by Janet Harvey — September 5, 2016

  13. Rich and Karen,

    My business is a travel assistant/companion business. It is designed to assist people who need to get from Point A- to Point B but for whatever reason do not want to do so alone. Maybe they do not want to travel alone and are perfectly fine physically. Paying a single supplement is not an option for many people. We also provide a service so that family members do not have to take off work to get an older family member to an event such as a wedding of graduation. We can get people settled into their winter or summer destinations and make sure that they have what they need as far as food, medications, etc. My company is Assisted


    by Jennifer — September 5, 2016

  14. what a wonderful service, Jennifer! Laney

    by Laney — September 5, 2016

  15. Laney, your comment made me chuckle. I am in my early 70’s, living in middle Tennessee and looking for the GOLDEN GIRLS house of my dreams wherever that might be. What a hoot it would be to find oneself back in a mini-sorority setting with senior women of like tastes or not and lots of time to explore their new environment. Where is this Utopia? Since we all do not arrive at widowhood at the same time in our “couples”society, we do need a forum to seek out individuals who have like visions. I would be most willing to brainstorm with others. Could a THINK TANK for women of vision? If so, I’m in!

    by sharon — September 5, 2016

  16. Single here, no plans to be a couple. I’m 65, almost retired. Pacific Northwest and Idaho are my interests. Looking for cottage type senior community with activities and affordable. Do not care for the south or east coasts. Born raised in CA, but want out. Would love nature setting with my peers and fun activities and meeting new people. Can the site research more of these communities for us singles. I think they are called “pocket neighborhoods,” but the “few”I’ve seen are way to expensive, more affordable for couples. Please. Thank you. Vickie

    by Vickie — September 5, 2016

  17. Well, I’m certainly glad to see that “singles” are being addressed. I am in my early 70s and have been divorced forever. A couple of sites that you might find interesting: On Facebook – it’s a closed group, you just need to request to “join” – Elder Orphans. Another site: for the over 50s. This last one I just discovered and haven’t really explored but could offer those that are interested some options. Now, I’m desperate to find a retirement spot to relocate to and have moved 3X in the last 10 yrs – yuk! ….presently in PA and am not a fan. Have ck’d out The Villages (no), Asheville (expensive), Myrtle Beach (lived in the area but keep in mind, it’s a tourist area – maybe), Wilmington, Delaware (no), Lynchburg, VA (lived there – maybe), Northern VA (loved the area – lived there for 32 yrs but it’s expensive and the traffic is not to be believed!) Soooo, I keep reading these comments from everyone hoping that, just maybe, someone will have a suggest as to where I might head to – would love to be near water again – I just keep dreaming!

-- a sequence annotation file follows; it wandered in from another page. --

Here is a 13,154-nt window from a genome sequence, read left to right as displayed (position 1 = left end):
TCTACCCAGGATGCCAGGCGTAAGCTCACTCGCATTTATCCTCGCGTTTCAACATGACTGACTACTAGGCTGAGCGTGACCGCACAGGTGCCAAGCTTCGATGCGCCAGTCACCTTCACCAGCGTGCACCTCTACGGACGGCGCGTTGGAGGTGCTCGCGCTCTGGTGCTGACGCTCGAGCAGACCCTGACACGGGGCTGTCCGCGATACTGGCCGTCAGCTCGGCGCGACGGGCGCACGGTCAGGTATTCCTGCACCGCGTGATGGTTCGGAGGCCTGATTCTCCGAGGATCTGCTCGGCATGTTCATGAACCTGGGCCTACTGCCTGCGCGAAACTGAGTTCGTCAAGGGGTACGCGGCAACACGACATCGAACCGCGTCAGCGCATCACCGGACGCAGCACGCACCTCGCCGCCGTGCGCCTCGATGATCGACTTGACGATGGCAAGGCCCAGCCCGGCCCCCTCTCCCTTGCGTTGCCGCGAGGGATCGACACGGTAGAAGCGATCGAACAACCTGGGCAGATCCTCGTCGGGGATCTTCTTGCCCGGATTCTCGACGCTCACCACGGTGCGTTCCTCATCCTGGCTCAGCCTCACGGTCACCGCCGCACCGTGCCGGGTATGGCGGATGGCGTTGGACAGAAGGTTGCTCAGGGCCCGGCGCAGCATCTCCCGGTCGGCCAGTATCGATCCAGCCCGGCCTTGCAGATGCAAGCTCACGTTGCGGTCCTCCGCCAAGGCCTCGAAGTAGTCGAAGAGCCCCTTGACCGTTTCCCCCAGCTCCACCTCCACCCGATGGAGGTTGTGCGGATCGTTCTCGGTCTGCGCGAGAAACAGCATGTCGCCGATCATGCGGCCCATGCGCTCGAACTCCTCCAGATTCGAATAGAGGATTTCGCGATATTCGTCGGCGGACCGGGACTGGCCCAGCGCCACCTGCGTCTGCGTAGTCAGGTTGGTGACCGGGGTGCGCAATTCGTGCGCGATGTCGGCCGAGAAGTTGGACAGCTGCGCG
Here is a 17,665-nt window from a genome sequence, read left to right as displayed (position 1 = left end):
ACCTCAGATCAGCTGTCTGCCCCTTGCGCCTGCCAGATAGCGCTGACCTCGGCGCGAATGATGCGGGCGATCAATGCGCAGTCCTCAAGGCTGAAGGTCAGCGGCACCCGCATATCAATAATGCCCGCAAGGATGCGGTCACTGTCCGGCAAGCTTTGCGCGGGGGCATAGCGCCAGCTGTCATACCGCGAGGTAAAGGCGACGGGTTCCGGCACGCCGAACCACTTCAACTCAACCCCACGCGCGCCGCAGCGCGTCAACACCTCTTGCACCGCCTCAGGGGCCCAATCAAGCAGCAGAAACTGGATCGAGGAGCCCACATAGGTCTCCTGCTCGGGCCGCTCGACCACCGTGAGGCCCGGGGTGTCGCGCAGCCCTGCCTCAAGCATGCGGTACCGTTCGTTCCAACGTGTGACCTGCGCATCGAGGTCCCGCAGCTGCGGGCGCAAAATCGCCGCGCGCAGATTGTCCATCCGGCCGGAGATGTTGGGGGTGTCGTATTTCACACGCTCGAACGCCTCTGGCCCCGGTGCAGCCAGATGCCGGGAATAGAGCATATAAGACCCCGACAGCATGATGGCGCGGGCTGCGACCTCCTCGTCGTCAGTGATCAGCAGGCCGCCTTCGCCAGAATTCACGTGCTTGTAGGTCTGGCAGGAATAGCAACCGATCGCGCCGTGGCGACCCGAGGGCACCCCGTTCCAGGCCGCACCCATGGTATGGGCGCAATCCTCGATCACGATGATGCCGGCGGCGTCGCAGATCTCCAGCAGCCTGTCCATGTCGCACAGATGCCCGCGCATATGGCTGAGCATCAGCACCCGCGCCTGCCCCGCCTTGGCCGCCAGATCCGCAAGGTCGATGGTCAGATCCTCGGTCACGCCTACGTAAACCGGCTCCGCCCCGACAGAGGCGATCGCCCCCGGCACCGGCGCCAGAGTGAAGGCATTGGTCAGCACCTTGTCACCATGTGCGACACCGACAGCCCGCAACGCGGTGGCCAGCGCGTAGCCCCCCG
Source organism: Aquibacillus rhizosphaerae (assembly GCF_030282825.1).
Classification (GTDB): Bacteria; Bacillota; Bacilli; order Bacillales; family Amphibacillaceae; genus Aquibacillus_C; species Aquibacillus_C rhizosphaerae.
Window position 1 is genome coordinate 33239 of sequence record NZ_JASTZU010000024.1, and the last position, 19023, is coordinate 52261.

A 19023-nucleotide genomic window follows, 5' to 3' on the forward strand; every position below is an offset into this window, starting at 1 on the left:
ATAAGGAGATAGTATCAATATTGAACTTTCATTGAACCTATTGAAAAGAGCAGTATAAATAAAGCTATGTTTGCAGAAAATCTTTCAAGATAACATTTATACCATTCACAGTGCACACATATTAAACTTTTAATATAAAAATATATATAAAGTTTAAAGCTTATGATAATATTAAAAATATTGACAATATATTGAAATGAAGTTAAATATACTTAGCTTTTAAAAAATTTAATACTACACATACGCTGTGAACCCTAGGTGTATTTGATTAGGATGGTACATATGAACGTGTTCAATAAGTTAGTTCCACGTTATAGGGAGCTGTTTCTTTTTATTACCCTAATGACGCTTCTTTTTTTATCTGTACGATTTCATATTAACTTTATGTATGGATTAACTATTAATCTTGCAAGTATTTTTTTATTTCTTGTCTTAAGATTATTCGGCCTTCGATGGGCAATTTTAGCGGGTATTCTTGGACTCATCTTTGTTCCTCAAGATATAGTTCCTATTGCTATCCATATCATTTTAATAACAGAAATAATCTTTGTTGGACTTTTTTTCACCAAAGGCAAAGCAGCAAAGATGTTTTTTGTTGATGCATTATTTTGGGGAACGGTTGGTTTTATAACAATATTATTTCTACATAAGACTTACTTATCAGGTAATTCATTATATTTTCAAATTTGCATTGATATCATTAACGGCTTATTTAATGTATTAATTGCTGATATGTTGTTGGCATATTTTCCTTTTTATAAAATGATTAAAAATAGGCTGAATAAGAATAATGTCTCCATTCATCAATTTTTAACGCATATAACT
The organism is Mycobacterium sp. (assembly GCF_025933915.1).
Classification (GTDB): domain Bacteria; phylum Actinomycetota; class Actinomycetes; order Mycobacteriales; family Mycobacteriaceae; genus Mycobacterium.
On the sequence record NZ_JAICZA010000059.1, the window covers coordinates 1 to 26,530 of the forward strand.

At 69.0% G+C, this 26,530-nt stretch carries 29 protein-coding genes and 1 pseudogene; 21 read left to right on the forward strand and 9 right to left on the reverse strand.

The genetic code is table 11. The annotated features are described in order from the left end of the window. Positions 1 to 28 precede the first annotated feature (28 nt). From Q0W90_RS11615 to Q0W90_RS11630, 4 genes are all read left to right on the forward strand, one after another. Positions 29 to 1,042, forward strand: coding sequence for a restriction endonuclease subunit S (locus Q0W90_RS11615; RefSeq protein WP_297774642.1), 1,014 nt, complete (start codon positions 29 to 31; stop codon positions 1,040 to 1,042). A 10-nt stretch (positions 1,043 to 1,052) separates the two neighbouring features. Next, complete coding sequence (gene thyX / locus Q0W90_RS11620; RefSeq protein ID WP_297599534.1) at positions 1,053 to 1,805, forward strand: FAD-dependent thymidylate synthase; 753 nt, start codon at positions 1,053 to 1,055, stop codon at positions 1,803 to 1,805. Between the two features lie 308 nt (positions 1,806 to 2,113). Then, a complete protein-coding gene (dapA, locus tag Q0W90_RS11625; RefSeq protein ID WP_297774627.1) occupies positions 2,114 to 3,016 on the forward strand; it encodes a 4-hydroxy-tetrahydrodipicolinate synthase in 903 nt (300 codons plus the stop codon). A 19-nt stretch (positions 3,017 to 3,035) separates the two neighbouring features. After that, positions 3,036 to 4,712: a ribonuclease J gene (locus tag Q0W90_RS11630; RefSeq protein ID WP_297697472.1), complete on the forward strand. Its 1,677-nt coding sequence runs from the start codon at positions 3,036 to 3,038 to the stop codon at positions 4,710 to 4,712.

by K L Fulford — September 5, 2016

  18. Let’s keep this discussion going. I just know there is a place for us…somewhere.

    Editor’s Comment: Actually you will find a much better Blog article with lots and lots of ideas and comments from our single members at Probably a better place to continue the discussion

    by MaryNB — September 5, 2016

  19. Mary11 commented that the Villages are $1,000 a month for I assume HOA fees! Is that for every home in the Villages or are there less expensive fees too? WOW!

    by Louise — September 5, 2016

  20. From your editor: Regarding HOA fees, it is always important to know what is included. The link below gives average HOA fees for a $250,000 home in The Villages, which are slightly above $1000. However that includes $145 for amenities, plus real estate taxes, cable, garbage, gas/electric, water, development fees, telephone, and insurance. Most of those items have to be paid one way or the other – if you live in an HOA or not.

    by Admin — September 5, 2016

  21. The last comment was spot on. I live in a co-op In Washington, DC circa 1929–old world elegance. I used to think our fees were really high until I realized they cover everything but the cable TV. Many HOA’s cover that too–they negotiate a basic cable TV rate and roll it into the monthly fees–we don’t do that here. My fees are about $900 or so a month and include garage parking and a reserve fund too. We usually have an annual increase of three percent. Many seniors live here and all of us work hard to keep the fees down, or somewhat reasonable for our neighborhood. If I had a home chances are I would have to pay all the fees mentioned by ADMIN above plus save for a reserve anyway for emergencies. If you pay an HOA make sure the reserves are in good shape so you can avoid special assessments.

    by Jennifer — September 5, 2016